foolhardy vs heady what difference

what is difference between foolhardy and heady

English

Etymology

From Middle English folehardy, foolhardi, folherdi, from Old French fol hardi (foolishly bold), from Old French fol (foolish, silly; insane, mad) (from Latin follis (bellows; purse, sack; inflated ball; belly, paunch), ultimately from Proto-Indo-European *bʰelǵʰ- (to swell)) + Old French hardi (durable, hardy, tough) (past tense of hardir (to harden), from the unattested Frankish *hartjan, from Proto-Germanic *harduz (hard; brave)), equivalent to fool +‎ hardy. Compare fool-bold, fool-large, etc.

Pronunciation

  • (Received Pronunciation) IPA(key): /ˈfuːlhɑːdi/
  • (General American) IPA(key): /ˈfulˌhɑɹdi/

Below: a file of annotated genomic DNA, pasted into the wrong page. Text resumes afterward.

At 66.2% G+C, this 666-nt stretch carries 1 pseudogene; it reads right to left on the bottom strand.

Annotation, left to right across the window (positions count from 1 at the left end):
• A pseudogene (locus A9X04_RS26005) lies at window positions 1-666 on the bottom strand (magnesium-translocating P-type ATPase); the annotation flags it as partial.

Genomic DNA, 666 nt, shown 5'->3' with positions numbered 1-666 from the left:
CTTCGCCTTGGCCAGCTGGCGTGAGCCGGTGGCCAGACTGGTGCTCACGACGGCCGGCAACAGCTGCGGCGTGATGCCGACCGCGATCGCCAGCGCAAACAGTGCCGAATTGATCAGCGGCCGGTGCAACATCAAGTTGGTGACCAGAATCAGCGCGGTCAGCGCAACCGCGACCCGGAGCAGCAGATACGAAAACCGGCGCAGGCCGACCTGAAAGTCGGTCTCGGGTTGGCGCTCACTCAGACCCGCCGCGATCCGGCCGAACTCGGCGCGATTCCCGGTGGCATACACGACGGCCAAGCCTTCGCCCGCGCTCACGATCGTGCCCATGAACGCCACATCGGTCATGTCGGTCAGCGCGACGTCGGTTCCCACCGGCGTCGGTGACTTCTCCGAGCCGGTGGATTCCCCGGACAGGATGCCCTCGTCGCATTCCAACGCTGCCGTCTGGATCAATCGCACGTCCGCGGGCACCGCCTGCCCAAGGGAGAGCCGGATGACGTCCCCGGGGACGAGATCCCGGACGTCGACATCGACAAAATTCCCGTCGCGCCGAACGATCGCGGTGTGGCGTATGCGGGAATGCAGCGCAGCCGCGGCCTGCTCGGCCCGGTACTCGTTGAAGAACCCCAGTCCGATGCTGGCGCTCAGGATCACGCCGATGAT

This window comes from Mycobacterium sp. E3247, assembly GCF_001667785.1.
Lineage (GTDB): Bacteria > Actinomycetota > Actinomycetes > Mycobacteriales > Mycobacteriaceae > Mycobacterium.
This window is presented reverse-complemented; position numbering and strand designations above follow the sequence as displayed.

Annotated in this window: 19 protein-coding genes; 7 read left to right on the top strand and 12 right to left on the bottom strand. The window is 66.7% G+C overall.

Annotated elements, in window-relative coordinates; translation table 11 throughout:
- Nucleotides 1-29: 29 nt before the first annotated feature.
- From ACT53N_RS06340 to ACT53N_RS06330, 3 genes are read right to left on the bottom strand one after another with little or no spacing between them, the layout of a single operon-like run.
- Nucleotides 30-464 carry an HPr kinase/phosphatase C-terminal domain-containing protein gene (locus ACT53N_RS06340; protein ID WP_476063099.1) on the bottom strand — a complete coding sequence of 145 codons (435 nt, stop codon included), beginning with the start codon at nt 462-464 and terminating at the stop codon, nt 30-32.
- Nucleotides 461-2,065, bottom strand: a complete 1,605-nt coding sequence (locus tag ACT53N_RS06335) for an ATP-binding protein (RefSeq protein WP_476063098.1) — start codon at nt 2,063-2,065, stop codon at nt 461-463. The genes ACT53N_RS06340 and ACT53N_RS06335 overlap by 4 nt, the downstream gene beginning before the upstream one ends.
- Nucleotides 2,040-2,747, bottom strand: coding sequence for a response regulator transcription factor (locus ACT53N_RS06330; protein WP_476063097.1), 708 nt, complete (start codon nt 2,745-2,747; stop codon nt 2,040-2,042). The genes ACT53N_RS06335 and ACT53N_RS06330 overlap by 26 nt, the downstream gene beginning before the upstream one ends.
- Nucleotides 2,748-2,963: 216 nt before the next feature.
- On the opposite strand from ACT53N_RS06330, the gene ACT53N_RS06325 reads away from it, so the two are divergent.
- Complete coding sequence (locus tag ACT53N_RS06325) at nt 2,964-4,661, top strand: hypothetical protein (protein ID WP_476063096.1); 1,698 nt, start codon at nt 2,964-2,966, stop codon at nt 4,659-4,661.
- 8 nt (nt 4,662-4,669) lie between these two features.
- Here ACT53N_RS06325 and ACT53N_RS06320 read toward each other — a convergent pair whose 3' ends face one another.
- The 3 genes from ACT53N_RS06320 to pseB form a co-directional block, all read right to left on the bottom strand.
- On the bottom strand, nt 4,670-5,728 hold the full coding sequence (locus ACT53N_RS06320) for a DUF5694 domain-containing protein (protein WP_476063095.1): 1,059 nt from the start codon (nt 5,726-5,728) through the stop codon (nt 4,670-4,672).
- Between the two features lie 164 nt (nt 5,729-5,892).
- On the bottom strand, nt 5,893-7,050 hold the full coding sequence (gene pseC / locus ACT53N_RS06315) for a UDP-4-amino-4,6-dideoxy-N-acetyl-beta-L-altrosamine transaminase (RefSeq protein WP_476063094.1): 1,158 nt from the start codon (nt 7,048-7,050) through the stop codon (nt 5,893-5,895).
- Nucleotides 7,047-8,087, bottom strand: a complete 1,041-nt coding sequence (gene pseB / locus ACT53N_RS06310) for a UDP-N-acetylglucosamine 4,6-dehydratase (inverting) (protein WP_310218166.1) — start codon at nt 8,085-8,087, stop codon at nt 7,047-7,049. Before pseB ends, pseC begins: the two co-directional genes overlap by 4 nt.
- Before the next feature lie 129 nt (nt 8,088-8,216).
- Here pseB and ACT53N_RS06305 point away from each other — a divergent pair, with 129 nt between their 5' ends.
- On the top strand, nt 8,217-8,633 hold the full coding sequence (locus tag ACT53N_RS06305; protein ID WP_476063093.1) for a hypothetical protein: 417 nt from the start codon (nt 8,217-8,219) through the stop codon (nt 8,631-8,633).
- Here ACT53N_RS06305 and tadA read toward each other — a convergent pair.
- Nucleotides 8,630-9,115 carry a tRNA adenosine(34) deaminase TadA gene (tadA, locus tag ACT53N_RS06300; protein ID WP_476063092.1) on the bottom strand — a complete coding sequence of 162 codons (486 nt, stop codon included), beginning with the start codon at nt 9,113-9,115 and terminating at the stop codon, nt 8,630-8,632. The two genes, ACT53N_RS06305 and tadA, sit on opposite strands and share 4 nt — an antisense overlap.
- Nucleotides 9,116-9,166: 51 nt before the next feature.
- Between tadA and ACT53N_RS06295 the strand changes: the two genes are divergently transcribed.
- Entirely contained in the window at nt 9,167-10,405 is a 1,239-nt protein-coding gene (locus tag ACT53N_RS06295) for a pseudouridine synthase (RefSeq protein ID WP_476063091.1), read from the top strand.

• Hyphenation: fool‧har‧dy

Adjective

foolhardy (comparative foolhardier or more foolhardy, superlative foolhardiest or most foolhardy)

  1. Marked by unthinking recklessness with disregard for danger; boldly rash; hotheaded.

Synonyms

  • bold
  • daring
  • foolish
  • irresponsible
  • rash
  • reckless

Derived terms

  • foolhardice (obsolete)
  • foolhardihood (obsolete)
  • foolhardily
  • foolhardiness

Translations


Middle English

Adjective

foolhardy

  1. Alternative form of folehardy


English

Etymology

From Middle English hedi, hevedi, equivalent to head +‎ -y.

Pronunciation

  • IPA(key): /ˈhɛdi/
  • Rhymes: -ɛdi

Adjective

heady (comparative headier, superlative headiest)

  1. Intoxicating or stupefying.
  2. Tending to upset the mind or senses.
  3. Exhilarating.
  4. Intellectual.
  5. Rash or impetuous.

Derived terms

  • headily
  • headiness

Translations

Anagrams

  • hayed

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